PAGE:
So it always is with math. You sip, and sip, and sip—and perhaps you approach the bottom of the coffee cup. But perhaps you don’t. And no matter how diligent your drinking, it seems there’s always a little something left at the bottom of the mug.

I’m more a tea drinker, anyway.

23 thoughts on “The Mathematician and the Unfinished Coffee

  1. Taking the log seems more natural to me than trying to pass to the continuous case. (The Product integral essentially uses the same trick, so that’s more or less where you ended up anyway.) Of course, it still doesn’t seem to end up anywhere tractable after the log.

  2. Hi Ben. Here is another approach for doing the calculations. The products can be simplified by taking the natural logarithm. They are then converted to sums. And ln(1-q) is approximately -q when q is close to 0. When q is not small, it can be approximately computed. This calculation is needed for the terms in which n is small. After computing the sum, one then exponentiates to get the correct value.

  3. Ben – Thanks for this timely post. We, my Calc BC army and I, are just beginning to wrestle with Taylor polynomials and infinite series expansions. I just sent this link out to my whole class for discussion.

  4. Not a math person here, but I remember that processes like this, where you never drink ALL of what’s left (i.e. you take only a portion), can go on forever as long as the remaining substance is still divisible (i.e. when there is one molecule of coffee left, you either drink it or leave it in the cup).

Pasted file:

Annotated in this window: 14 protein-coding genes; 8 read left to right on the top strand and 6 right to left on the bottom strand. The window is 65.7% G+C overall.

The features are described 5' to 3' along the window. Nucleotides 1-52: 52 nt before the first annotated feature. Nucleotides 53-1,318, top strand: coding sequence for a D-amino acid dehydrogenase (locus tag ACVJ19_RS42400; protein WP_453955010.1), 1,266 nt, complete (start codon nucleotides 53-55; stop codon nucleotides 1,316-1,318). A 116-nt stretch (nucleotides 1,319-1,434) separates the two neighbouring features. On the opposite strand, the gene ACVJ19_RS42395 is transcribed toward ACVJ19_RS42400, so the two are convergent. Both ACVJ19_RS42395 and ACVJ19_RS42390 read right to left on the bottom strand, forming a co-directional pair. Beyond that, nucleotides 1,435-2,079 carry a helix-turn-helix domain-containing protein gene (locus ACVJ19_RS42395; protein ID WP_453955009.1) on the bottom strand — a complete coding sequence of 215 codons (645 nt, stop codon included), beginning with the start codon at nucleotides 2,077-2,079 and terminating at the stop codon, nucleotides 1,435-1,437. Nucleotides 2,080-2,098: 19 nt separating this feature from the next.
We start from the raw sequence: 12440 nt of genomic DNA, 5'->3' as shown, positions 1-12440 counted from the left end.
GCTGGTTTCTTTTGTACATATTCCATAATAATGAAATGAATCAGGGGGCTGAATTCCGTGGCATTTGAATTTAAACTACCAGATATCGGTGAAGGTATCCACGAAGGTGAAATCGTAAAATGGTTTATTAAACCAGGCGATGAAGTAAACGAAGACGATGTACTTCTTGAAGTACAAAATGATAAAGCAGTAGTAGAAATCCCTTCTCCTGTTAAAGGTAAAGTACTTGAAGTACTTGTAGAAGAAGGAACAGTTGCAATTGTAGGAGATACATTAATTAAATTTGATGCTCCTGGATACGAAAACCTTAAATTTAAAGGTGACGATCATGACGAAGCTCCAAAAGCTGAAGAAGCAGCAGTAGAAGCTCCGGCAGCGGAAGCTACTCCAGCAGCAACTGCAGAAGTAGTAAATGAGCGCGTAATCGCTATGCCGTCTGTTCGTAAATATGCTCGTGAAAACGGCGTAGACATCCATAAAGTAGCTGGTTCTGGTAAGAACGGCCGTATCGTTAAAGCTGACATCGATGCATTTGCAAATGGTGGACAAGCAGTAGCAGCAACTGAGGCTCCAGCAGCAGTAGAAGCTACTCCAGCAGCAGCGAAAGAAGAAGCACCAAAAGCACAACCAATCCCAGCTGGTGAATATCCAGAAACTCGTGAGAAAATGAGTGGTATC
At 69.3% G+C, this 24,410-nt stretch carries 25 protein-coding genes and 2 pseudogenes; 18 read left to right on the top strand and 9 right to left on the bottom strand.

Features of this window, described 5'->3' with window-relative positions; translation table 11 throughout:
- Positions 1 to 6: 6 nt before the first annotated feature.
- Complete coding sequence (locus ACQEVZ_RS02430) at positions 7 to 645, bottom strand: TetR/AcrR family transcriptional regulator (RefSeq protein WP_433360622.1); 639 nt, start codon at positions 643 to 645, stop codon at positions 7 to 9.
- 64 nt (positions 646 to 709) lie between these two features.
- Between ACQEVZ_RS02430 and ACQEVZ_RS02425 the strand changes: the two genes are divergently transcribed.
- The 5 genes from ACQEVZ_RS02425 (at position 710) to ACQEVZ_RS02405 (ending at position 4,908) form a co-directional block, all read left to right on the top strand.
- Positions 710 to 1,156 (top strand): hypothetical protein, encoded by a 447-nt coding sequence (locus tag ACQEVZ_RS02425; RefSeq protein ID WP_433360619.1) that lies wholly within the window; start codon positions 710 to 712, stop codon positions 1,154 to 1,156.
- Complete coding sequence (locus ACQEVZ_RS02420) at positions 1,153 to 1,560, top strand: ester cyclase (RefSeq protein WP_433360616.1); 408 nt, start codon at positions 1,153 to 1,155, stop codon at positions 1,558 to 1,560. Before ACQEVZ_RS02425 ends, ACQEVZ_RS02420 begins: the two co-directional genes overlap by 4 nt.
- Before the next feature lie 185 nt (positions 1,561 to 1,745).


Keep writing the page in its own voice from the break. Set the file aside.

5. themathmaster: Definitely!

    Anand: Isn’t that everyone’s fantasy? Don’t tell me it’s just me. 😉

    Matt & Dad: Yeah, that’s a good point. Now that you mention it, I feel like she suggested taking the log, and I came at it from Matt’s perspective (which is that it doesn’t seem to make it any easier to find an exact limit). But Jim is right that logarithms should allow you to compute the limit to a desired level of precision.

    Mr. Dardy: Good luck with the Taylor stuff! I hope they enjoy the post.

    Arthur: Well said.

    EB: Yeah, I think that’s the right analysis. Since coffee is presumably made up of many different compounds, and is a suspension rather than a true liquid, I suspect you’d reach a point where what’s left isn’t really “coffee” well above the level of molecules and atoms.

  6. Stimulating inquiry here.
    As per your logic in the first example, when she descends (ascends?) to the level of sipping quarks in the second example (converging on the 50% mark), would she not eventually sip off that last quantum of coffee that drops her below 50%?